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  • Writer's pictureBen Pivoz

Guardians of the Galaxy Volume 3

Mantis (Pom Klementieff), Groot (voice of Vin Diesel), Star-Lord (Chris Pratt), Drax (Dave Bautista) and Nebula (Karen Gillan) try to save the galaxy again in Guardians of the Galaxy Volume 3 (Distributed by Walt Disney Studios Motion Pictures)

Guardians of the Galaxy holds an interesting place in the Marvel Cinematic Universe. Not only was Volume 1 the first entry in this mega-franchise to go into space, it really solidified the mixture of character-based gags, relationship drama and action that fills up the majority of these movies now. That one was fine, as far as world-builders go, with Peter Quill’s introduction in particular being the best of its kind in any MCU movie ever. Volume 2 did what sequels should do; it built on the original and pushed the characters in new directions. It is definitely one of the best Marvel productions thus far. Now, if the advanced hype is anything to go on, it is time to conclude the trilogy.

One way or another, Guardians of the Galaxy Volume. 3 is expected to be the end of the series. Story wise, it is satisfying. It pays off a lot of stuff, adds depth to some familiar characters and provides closure with surprising poignancy. Purely at that level, this is a success. Unfortunately, it fails at most other levels.

To start with, there is a real pacing issue here. I felt every second of its 140 minutes (plus mid/post credits scenes). It feels slow due to a noticeable lack of energy and excitement in the filmmaking. As a result, the humor tends to fall flat and story beats feel very stretched out. The awkwardly methodical pace makes several conversations come off as repetitive. It doesn’t help that the action sequences are largely dull. I don’t blame the writing for any of this. James Gunn’s screenplay has everything needed to be a strong series capper. The problems are in his direction.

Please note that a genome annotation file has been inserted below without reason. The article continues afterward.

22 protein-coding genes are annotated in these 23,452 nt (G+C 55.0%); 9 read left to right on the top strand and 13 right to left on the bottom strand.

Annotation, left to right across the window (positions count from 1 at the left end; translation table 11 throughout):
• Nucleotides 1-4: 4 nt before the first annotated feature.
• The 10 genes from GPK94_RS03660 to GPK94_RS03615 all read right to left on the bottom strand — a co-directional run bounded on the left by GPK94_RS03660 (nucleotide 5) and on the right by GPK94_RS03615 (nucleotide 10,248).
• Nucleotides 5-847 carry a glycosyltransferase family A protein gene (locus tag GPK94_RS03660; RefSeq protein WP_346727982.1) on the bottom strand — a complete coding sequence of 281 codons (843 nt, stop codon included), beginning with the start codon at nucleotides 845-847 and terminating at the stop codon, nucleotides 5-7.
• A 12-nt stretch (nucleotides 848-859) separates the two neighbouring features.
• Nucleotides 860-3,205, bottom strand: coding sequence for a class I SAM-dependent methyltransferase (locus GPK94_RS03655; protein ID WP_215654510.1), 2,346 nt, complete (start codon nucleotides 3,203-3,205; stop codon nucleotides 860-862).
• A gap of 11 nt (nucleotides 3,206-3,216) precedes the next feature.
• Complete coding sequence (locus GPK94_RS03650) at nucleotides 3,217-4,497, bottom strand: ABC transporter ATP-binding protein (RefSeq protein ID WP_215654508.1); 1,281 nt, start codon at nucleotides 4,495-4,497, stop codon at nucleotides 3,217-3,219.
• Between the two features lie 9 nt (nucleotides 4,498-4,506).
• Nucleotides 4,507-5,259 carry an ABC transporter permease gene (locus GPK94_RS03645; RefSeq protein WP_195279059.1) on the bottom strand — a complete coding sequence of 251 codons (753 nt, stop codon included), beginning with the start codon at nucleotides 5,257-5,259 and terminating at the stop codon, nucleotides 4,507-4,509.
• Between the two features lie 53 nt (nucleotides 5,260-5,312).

Gunn never quite figured out how to make his story move entertainingly on-screen. He tries to force an epic when it just doesn’t work with this property. That is an uncomfortable fit with the jokes. The editing is also off, making it difficult to tell who is where during a few fight scenes and stepping on a couple of punchlines (actor spacing is poor in this regard, too). The Guardians have each been established so well that audiences are already invested in them. All that was asked for was a compelling story, clearly told. Gunn gets in their way too often, actively taking away from the viewers enjoyment of them.

This time, the plot centers around Rocket. When the wisecracking racoon is critically wounded in a surprise attack, Peter leads the team on a dangerous mission into Rocket’s past to save his life.

These products traditionally work hard to feature villains who do terrible things, yet do them for understandable reasons (revenge is the most common). Not so here. The High Evolutionary is unquestionably evil, with no attempt made to rationalize his crimes. He is the monster who experimented on Rocket way back when and he does not care who he hurts in his quest to build a perfect civilization. He is a good villain because the reasons for the heroes to fight him are obvious, he takes no sympathy away from them and he doesn’t distract from their journeys (he actually helps Rocket’s). He doesn’t need a ton of exposition to explain him, since he has been set up by previous world-building.

The other big positive is that the powers-that-be have basically allowed this to stand apart from the rest of the MCU. There aren’t any references to the other heroes or teases for future movies/tv shows to steal attention from what we have already paid to see (or at least none that I noticed). That is my biggest complaint about the overall franchise and it is absent here. They let the Guardians take center stage. That was refreshing.

Fans will want to see Peter Quill pine for back-from-the-dead Gamora, who has no knowledge of their history together, as well as laugh at the silly odd-couple chemistry of Drax and Mantis. They’ll want to see if this truly is the sign-off for these characters. All of the good stuff is included, but it is buried inside a messy, sloppily made, tremendously overlong, slog. MCU’s cold streak continues. At least Guardians of the Galaxy Volume 3 knows what it is; it just struggles to get out of its own way long enough to be it.

2¾ out of 5


Chris Pratt as Peter Quill

Bradley Cooper as voice of Rocket

Dave Bautista as Drax

Zoe Saldaña as Gamora

Pom Klementieff as Mantis

Karen Gillan as Nebula

Vin Diesel as voice of Groot

Chukwudi Iwuji as The High Evolutionary

Will Poulter as Adam Warlock

Written and Directed by James Gunn


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